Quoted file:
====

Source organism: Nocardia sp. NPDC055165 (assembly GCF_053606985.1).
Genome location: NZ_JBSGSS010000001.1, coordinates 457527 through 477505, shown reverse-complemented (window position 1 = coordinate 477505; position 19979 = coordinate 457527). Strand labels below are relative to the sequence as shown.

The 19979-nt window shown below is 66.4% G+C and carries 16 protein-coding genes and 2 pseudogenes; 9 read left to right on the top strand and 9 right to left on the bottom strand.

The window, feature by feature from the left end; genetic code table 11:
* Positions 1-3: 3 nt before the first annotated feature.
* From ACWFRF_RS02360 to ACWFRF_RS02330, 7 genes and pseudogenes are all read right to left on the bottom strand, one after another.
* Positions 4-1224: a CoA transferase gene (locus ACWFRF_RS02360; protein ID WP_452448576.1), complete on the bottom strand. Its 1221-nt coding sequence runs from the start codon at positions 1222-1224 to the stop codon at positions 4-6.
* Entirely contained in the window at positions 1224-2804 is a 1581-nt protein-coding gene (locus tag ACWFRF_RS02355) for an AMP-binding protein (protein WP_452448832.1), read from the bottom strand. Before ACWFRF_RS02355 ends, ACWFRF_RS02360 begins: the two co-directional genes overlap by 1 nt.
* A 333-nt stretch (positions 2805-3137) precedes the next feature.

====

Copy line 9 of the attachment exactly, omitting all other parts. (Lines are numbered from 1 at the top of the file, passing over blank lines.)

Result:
* A 333-nt stretch (positions 2805-3137) precedes the next feature.